In this paper, we describe an investigation into users' experiences of a simple talking robot with back-channel feedbacks that is designed based on an artificial subtle expression (ASE). In the experiments with participants, they are divided into six conditions based on an expression factor (three levels; human-like speech, blinking light, and beeping sound) and a timing decision method factor (two levels; a linguistic method and an acoustic method) for investigating participants' impressions on the dialogue experience. We developed an electric pedestal to show the blinking expression, on which a simple cubic robot was fixed. Participants engaged in a task of explaining a cooking procedure with a spoken dialogue system coupled with the robot on the pedestal. The robots responded to them by making the back-channel feedbacks in accordance with the expression factor. The results of questionnaire analyses suggested that the ASE-based expressions of back-channel feedback provide positive experiences for users.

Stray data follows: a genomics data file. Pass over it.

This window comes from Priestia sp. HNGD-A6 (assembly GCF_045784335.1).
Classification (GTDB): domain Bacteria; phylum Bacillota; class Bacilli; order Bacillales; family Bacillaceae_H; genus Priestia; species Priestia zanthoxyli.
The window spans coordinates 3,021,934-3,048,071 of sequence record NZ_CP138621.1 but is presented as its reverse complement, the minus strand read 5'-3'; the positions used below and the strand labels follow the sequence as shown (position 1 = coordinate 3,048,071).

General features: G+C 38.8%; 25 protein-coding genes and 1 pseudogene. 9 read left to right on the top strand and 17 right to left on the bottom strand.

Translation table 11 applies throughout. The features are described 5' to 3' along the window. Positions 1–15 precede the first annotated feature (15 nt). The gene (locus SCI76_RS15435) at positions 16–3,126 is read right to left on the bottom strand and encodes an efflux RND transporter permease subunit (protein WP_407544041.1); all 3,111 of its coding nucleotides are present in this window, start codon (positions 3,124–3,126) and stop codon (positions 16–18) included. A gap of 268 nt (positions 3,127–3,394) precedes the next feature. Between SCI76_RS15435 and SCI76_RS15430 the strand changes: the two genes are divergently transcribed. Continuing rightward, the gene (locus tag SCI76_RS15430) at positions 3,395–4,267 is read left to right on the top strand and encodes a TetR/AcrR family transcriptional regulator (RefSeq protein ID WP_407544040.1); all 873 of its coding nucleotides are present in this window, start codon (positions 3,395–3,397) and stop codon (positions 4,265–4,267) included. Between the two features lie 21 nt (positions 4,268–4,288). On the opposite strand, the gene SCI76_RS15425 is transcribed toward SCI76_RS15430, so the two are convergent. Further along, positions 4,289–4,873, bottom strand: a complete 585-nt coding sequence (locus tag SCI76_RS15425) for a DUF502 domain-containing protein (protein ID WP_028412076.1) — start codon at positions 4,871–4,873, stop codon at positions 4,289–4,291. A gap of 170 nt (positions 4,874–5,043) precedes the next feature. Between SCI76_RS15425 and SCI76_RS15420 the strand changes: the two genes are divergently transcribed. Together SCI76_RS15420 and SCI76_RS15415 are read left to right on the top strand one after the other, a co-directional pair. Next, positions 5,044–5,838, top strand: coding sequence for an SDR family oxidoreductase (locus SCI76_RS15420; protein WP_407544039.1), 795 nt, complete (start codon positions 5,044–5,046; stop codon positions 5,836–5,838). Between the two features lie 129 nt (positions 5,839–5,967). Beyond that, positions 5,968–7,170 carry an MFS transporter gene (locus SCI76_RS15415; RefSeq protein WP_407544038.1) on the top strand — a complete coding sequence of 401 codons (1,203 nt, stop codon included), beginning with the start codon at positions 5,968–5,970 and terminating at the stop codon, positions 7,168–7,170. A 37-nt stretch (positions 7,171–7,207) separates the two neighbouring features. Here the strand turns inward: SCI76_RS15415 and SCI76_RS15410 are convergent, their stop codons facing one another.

We propose a method to predict users' interests by exploiting their various actions in social media. Actions performed by users in social media such as Twitter and Facebook have a fundamental property: user action involves multiple entities - e.g. sharing URLs with friends, bookmarking and tagging web pages, clicking a favorite button on a friend's post etc. Consequently, it is appropriate to represent each user's action at some point in time as a higher-order relation. We propose ActionGraph, a novel graph representation to model users' higher-order actions. Each action performed by a user at some time point is represented by an action node. ActionGraph is a bipartite graph whose edges connect an action node to its involving entities, referred to as object nodes. Using real-world social media data, we empirically justify the proposed graph structure. We show that the prediction accuracy can be improved by adequately aggregating various actions. Moreover, our experimental results show that the proposed ActionGraph outperforms several baselines, including standard tensor analysis PARAFAC, a previously proposed state-of-the-art LDA-based method and other graph-based variants, in a user interest prediction task. Although a lot of research have been conducted to capture similarity between users or between users and resources by using graph, our paper indicates that an important factor for the prediction performance of the graph mining algorithm is the choice of the graph itself. In particular, our result indicates that in order to predict users activities, adding more specific information about users activities such as types of activities makes the graph mining algorithm more effective.